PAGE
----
Article posted by Edward Tate, for The Tate Group
15 April 2013

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SHIPPER’S DANGEROUS GOODS NOTE DGN

This is used instead of the SSN (Standard Shipping Note) to accompany hazardous goods to a forwarder, inland clearance depot or seaport. It may be used only for surface carriage and this includes the Channel Tunnel. It must be submitted to a port authority at least twenty four hours in advance of the arrival of goods to satisfy the requirement of the Dangerous Substances in Harbour Areas DSHA regulations 1987 for notification in advance. Like the SSN, the DGN can be used as a pre-shipment advice when using HM Customs’ simplified clearance procedure for exports to countries outside the EC.

The DGN must be signed by the consignor, not for example by a forwarding agent, and gives the status and contact details of the signatory. It is a seven-part self-copy form set and unlike most export documents it must be printed in red with distinctive flashing down the right side All the information needed must be given because an inadequately-completed DGN may endanger lives and property. Different or incompatible dangerous goods should be entered on separate DGN’s. Some receiving authorities will not accept continuation sheets. Small quantities of dangerous goods may be accepted for groupage by road and sea, but the carrier will ensure that incompatible hazardous goods are not carried in the same unit and that they do not endanger other consignments.

SHIPPER’S DANGEROUS GOODS NOTE DGN FOR ROAD AND SEA

How to use the SITPRO DGN

When dangerous goods are transported, the consignment must be accompanied by a document containing information declaring the nature of the dangers of the goods. The SITPRO DGN enables the shipper to complete one standard document for all consignments irrespective of the port or inland depot of departure. By doing this it provides complete, accurate and timely information to the receiving authority and to everyone else concerned with the consignment at each stage of the movement. The greatest benefit of using the DGN is that a receiving authority is given clear and precise information on how the goods should be handled.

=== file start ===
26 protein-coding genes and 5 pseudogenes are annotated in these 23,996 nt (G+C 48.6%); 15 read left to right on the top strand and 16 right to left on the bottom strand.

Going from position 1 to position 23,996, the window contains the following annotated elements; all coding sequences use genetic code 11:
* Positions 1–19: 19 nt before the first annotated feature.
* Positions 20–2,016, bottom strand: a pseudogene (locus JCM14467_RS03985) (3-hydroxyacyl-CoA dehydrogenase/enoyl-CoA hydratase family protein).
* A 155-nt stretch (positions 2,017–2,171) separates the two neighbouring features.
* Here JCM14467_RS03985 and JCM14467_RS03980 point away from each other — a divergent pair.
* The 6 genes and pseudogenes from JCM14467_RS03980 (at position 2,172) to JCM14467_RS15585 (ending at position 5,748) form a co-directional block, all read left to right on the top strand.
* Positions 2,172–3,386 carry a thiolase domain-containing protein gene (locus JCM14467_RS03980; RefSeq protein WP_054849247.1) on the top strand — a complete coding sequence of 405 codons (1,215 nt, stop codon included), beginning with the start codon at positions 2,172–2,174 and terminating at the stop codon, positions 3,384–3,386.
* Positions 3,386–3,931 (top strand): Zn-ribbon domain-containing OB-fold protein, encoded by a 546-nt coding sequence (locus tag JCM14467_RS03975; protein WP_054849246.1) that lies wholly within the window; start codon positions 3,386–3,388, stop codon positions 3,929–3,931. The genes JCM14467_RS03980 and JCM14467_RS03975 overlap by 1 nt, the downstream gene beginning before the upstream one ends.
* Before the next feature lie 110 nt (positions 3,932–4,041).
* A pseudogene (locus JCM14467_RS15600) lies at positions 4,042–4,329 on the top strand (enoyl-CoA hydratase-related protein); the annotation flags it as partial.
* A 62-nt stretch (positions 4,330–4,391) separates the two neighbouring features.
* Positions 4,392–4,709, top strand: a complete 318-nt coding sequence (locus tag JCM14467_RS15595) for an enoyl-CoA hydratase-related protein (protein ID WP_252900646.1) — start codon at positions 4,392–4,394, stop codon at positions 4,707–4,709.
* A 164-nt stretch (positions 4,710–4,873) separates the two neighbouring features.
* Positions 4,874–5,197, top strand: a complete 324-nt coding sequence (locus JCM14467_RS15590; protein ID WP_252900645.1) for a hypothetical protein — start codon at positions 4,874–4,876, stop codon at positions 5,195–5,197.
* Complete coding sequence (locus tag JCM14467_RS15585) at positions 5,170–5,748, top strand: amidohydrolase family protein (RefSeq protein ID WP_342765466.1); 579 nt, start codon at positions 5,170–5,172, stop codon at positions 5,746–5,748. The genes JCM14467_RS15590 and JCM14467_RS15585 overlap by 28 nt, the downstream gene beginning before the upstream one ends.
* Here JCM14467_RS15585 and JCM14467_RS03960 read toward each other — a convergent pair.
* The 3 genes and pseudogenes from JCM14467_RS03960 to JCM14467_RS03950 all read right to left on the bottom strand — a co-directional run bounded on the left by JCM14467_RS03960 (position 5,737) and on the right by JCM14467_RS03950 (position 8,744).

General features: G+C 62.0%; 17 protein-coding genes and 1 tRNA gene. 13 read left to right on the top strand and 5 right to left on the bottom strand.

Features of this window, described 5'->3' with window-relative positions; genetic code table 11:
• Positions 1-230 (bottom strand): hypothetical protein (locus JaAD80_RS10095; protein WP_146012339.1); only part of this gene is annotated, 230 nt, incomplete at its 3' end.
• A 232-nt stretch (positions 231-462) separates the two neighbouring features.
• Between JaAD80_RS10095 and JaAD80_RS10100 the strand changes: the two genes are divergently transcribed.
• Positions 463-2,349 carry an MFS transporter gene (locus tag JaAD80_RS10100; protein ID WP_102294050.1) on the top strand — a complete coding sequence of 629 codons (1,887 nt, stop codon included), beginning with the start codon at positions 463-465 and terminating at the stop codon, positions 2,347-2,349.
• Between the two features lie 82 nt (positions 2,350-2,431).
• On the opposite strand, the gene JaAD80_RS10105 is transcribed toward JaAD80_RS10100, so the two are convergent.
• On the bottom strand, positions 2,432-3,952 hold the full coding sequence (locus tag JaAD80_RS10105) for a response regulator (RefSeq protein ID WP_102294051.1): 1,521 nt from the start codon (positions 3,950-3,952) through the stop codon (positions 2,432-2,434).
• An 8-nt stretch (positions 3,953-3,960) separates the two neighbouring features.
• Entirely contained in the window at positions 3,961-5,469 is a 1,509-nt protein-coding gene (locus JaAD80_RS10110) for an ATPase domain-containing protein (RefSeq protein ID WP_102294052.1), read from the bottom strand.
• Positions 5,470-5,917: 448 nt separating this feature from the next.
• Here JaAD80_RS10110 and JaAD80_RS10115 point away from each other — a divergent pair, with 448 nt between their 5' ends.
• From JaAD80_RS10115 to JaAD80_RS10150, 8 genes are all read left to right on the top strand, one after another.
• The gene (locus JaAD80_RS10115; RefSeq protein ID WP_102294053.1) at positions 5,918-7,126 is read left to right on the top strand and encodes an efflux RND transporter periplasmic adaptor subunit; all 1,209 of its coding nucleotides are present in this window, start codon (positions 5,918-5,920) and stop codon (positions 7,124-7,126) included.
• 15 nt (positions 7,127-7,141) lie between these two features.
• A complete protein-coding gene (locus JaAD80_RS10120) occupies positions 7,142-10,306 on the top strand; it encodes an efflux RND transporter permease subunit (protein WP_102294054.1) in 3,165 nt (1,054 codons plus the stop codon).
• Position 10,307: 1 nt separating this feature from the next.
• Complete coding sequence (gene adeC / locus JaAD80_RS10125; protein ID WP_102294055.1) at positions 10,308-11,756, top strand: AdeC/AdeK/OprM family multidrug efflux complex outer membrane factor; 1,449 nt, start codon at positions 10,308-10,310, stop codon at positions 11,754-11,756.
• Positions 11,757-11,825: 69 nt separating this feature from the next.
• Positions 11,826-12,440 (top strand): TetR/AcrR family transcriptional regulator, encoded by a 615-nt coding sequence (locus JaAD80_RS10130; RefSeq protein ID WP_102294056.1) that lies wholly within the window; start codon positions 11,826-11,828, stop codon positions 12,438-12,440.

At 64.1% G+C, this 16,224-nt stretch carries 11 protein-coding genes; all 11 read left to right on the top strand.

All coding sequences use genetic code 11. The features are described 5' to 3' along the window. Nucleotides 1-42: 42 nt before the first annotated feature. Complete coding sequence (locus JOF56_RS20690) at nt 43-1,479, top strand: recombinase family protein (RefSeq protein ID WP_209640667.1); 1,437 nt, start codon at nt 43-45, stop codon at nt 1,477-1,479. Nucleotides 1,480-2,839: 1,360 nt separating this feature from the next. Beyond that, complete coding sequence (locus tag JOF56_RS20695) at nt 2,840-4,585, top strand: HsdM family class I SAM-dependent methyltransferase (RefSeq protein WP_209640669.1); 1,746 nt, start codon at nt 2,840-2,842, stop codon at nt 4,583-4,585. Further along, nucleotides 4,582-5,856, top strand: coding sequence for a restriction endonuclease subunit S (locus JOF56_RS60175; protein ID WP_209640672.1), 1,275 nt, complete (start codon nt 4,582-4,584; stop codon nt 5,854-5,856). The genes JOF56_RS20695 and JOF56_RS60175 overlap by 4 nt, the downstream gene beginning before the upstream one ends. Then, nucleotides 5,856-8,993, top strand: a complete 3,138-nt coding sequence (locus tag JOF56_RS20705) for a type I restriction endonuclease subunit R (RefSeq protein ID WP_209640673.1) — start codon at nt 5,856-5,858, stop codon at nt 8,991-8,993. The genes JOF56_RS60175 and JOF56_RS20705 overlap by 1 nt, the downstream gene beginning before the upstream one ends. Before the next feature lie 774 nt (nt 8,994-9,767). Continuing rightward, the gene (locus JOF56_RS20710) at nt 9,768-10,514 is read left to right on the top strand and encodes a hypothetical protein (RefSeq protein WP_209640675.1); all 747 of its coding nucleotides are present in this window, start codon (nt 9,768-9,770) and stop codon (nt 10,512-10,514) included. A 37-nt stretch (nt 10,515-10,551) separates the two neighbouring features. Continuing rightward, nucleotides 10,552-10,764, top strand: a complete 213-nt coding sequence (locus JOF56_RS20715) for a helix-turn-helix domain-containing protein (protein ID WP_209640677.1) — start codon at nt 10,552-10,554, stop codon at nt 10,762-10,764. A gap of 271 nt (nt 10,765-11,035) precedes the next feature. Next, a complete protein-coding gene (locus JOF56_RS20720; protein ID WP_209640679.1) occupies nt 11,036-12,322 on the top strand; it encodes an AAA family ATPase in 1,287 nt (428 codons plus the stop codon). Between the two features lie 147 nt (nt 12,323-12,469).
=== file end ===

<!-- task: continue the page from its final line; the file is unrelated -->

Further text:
The DGN has been used widely and successfully throughout the UK and has now been updated to take account of modern transport techniques, cargo handling practices and changes in documentation and control procedures.

Remember: Any inaccuracies or omissions in the data the shipper provides may compromise safety, cause confusion, add to costs and delay consignments.

International Transport

The 1999 SITPRO DGN reflects the documentary requirements of the current versions of the Merchant shipping (dangerous goods and marine pollutants) regulations and the International maritime dangerous goods (IMDG) code. The DGN also reflects the documentary requirements of the Regulations concerning the international carriage of dangerous goods by rail (RID), the European agreement concerning the international carriage of dangerous goods by road (ADR).

The DGN is based on the example of a multimodal dangerous goods form that is published, in virtually the same format, in UN Recommendation 11 – Documentary aspects of the international transport of dangerous goods, and all three of the international regulations for surface modes of transport.

Domestic Transport National regulations must be followed for procedures and documentation for dangerous goods transported solely within the United Kingdom. Domestic movements by sea within the UK must comply with the provisions of the IMDG code.

Within Great Britain and Northern Ireland there are domestic regulations which require compliance with the provisions of RID for rail and ADR for road. These regulations include compliance with the documentary requirements of RID and ADR as appropriate.

Domestic Regulations in Great Britain and Northern Ireland require a carrier to ensure that a transport document accompanies a consignment of dangerous goods. A carrier is also required to keep a written record of the information contained in the transport document and to retain it for three months. Although the onus is on the carrier to retain information about the transport movement, it is good practice for the shipper to keep a copy of the transport document for the same period. There is no similar provision for the domestic transport of dangerous goods by sea.

This is an extract from Tate’s Export Guide, for more information in regards to exports, imports or to purchase documentation ( Including Dangerous Goods Notes) please visit our website (www.tatefreightforms.co.uk)  or call us on 01908 221162.


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Article posted by Edward Tate, for The Tate Group
15 April 2013

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